weblance
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The Sparrow can be used on any 22 rimfire firearm. Here is my 22/45 with Sparrow, and on a Beretta Bobcat...



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Old December 18, 2013, 12:05 PM   #7
1DrnkMxR
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I have the Savage MKII FV-SR with the SWR Spectre and it is crazy quiet, i would even say that my GSG1911-22 with the Spectre is slightly louder but it's also quiet.

I went alittle crazy with the Savage MKII, i bought products from DIP inc. a Boyd's tacticool stock, harris bi-pod,30mm scope rings and a SWFA SS scope I had for while which is a bit overkill with 22LR, but I enjoy it and I guess that's what matters.
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Old December 18, 2013, 12:19 PM   #8
Theohazard
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Quote:
Originally Posted by FALPhil
can the Sparrow be used on a pistol, like a Ruger Mk II?
Of course, and it works great on a pistol too. The only reason rifle vs. pistol use came into consideration is because the Spectre tends to be a tad quieter on a pistol. Also, the Sparrow has a little bit of noticeable first-round-pop on a pistol. But the Sparrow is shorter, simpler, a little bit easier to clean, and still super-quiet, so a lot of people prefer it regardless of whether you're using on a pistol or a rifle. But, if it's primarily used on a rifle, the advantages of the Spectre go away and in that case the Sparrow is a slightly better choice in my opinion.
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Old December 18, 2013, 07:10 PM   #9
FALPhil
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OK, weblance and Theohazard, you have my attention. I need to start shopping. Where do you recommend I start?
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Old December 18, 2013, 07:19 PM   #10
Theohazard
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I would find an LGS in your state that has one in stock. All suppressor transfers between manufacturers, distributors, and dealers require a Form 3 that's taking about three months now for the BATFE to approve. So if you order it online you will probably get a better deal (even with the transfer fee), but you'll be waiting about three months longer due to the Form 3 transfer time.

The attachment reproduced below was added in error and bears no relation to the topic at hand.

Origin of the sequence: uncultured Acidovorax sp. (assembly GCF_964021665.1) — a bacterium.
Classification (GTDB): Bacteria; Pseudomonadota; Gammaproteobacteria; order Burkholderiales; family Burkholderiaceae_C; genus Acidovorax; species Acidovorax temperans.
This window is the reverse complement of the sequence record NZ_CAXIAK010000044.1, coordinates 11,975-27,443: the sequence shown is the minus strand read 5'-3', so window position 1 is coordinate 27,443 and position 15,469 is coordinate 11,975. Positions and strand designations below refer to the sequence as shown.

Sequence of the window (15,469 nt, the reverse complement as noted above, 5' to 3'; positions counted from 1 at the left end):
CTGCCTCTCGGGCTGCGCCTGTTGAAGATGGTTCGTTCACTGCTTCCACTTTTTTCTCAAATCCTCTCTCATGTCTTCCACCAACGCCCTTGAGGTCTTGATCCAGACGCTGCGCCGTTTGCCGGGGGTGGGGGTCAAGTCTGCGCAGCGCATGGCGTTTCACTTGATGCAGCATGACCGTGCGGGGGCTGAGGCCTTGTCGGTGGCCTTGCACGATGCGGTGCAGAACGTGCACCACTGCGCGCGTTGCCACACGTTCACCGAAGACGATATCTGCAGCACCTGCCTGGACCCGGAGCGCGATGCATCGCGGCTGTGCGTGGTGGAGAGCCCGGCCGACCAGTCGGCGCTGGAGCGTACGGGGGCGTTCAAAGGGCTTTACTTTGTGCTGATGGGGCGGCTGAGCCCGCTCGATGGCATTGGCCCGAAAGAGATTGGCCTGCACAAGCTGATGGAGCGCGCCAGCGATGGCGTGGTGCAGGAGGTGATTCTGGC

And make sure the LGS actually has one in stock and doesn't have to order it for you; if you have to wait the extra three months for the Form 3 to clear you might as well get it online for less.
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Old December 18, 2013, 07:42 PM   #11
BillM
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OK---I'll toss my 2ยข in.

Liberty Kodiak TL.

Quiet, light, easy to clean. Fired side by side with other
suppressors it has less first round pop and it doesn't seem
to gunk up the gun as bad. Downside is price---but if
you are going to spend $200 on a fancy postage stamp
it's not that bad.
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Old December 18, 2013, 08:12 PM   #12
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not a general rifle question. Moved to NFA forum.
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Old December 23, 2013, 01:27 AM   #13
Rob62
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At least give the Tactical Innovations Quest model suppressor a look.

Its an all stainless steel can, that the user can take apart for cleaning. Full retail is $399, on sale right now for $379.

http://www.tacticalinc.com/omega-sta...sor-p-552.html

Here is a Quest on a Ruger MK II pistol.



Seasons Greetings,

Rob
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Old December 23, 2013, 01:40 AM   #14
Willie Lowman
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I am a big fan of the Spectre II. It is all stainless. It comes apart for cleaning. Rated for full auto use with .22lr or semi auto use with 5.7mm, 22mag, 22lr. And they are pretty quiet too!
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Old December 23, 2013, 02:15 AM   #15
Theohazard
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Quote:
Originally Posted by Rob62
At least give the Tactical Innovations Quest model suppressor a look.
I noticed from your link that the Quest is a K-baffle design with Dater holes. That baffle design is quiet, but Dater holes tend to trap lead fouling between the baffles and the tube, essentially lead-welding the baffles in place. That makes the suppressor very hard to take apart when dirty. The AAC Element and Element 2 have the same design and they require a screw-type tool to push the baffles out of the tube for disassembly after it's dirty. How difficult is it to remove the baffles from your Quest when it's leaded up?

The Sparrow and Spectre II are two of the quietest .22 cans on the market; I'd be very surprised if the Quest is as quiet as they are. They also can both be fully disassembled without tools even when leaded up, whereas the Quest needs a tool to remove the endcap. They're also both rated up to 5.7mm, whereas the Quest is rated only up to .22 LR according to their website.

I'm not saying the Quest is a bad suppressor by any means, but the Sparrow and Spectre are two of the newest and best .22 cans on the market from the most innovative suppressor company out there.